Clinical Relevance of Immersive Virtual Reality in the Assessment and Treatment of Addictive Disorders: A Systematic Review and Future Perspective

Simon Langener*, Joanne VanDerNagel, Jeannette van Manen, Wiebren Markus, Boukje Dijkstra, Laura DeFuentes-Merillas, Randy Klaassen, Janika Heitmann, Dirk Heylen, Arnt Schellekens

*Corresponding author for this work

Research output: Contribution to journalArticleAcademicpeer-review

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Abstract

1) Background: Virtual reality (VR) has been investigated in a variety of psychiatric disorders, including addictive disorders (ADs); (2) Objective: This systematic review evaluates the current evidence of immersive VR (using head-mounted displays) in the clinical assessment and treatment of ADs; (3) Method: PubMed and PsycINFO were queried for publications up to November 2020; (4) Results: We screened 4519 titles, 114 abstracts and 85 full-texts, and analyzed 36 articles regarding the clinical assessment (i.e., diagnostic and prognostic value; n = 19) and treatment (i.e., interventions; n = 17) of ADs. Though most VR assessment studies (n = 15/19) showed associations between VR-induced cue-reactivity and clinical parameters, only two studies specified diagnostic value. VR treatment studies based on exposure therapy showed no or negative effects. However, other VR interventions like embodied and aversive learning paradigms demonstrated positive findings. The overall study quality was rather poor; (5) Conclusion: Though VR in ADs provides ecologically valid environments to induce cue-reactivity and provide new treatment paradigms, the added clinical value in assessment and therapy remains to be elucidated before VR can be applied in clinical care. Therefore, future work should investigate VR efficacy in randomized clinical trials using well-defined clinical endpoints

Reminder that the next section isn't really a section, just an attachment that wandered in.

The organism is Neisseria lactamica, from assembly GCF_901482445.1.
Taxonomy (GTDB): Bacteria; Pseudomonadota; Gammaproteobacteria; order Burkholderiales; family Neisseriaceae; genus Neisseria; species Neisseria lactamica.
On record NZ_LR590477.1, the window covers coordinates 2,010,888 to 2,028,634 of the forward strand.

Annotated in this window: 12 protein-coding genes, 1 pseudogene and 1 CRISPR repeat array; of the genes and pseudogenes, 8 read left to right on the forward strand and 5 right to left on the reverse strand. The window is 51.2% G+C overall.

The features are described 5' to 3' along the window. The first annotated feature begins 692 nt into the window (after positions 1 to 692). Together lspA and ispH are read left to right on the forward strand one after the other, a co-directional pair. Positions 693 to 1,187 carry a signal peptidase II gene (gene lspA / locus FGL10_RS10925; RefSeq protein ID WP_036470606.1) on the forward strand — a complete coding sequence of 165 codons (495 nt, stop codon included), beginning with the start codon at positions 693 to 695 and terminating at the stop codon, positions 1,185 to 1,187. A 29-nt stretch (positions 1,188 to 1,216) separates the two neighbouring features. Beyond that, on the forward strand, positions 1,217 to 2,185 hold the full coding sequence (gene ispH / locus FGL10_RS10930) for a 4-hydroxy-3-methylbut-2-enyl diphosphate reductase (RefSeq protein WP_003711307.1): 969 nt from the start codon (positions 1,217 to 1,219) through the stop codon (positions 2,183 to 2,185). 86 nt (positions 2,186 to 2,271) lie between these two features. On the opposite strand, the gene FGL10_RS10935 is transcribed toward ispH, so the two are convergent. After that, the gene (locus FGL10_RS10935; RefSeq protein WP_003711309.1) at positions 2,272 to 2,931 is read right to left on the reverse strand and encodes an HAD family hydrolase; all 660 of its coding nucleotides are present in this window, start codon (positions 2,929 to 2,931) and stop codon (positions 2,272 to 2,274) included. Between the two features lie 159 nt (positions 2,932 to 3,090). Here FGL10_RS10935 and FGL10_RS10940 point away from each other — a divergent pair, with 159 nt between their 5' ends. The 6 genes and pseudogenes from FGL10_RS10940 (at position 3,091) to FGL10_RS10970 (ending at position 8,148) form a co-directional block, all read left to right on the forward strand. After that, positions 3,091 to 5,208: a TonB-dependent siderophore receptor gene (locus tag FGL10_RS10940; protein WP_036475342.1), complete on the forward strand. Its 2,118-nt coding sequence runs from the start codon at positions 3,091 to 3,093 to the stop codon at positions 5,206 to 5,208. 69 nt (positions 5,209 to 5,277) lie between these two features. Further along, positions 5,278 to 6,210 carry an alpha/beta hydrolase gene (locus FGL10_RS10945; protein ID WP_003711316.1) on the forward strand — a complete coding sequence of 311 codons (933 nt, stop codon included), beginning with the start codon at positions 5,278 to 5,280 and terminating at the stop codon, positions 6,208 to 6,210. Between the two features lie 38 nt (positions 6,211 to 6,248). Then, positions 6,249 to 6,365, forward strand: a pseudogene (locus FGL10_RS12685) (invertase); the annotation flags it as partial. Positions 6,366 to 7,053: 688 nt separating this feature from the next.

Original languageEnglish
Article number3658
JournalJournal of Clinical Medicine
Volume10
Issue number16
DOIs
Publication statusPublished - 18 Aug 2021

Keywords

  • UT-Gold-D

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